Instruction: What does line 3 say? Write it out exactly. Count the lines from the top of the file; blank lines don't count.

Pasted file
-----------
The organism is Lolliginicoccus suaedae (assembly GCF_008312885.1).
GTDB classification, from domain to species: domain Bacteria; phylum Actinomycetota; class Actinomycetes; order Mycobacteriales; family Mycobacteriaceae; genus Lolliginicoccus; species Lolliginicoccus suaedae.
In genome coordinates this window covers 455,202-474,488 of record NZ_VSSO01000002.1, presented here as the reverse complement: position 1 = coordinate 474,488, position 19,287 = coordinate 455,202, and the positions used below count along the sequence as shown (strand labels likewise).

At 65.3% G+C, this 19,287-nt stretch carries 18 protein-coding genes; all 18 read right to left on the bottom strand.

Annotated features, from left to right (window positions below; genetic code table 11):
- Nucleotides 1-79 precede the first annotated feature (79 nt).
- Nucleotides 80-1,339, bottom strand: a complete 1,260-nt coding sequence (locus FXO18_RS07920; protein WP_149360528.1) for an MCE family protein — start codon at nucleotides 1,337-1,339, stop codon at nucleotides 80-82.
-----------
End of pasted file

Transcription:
In genome coordinates this window covers 455,202-474,488 of record NZ_VSSO01000002.1, presented here as the reverse complement: position 1 = coordinate 474,488, position 19,287 = coordinate 455,202, and the positions used below count along the sequence as shown (strand labels likewise).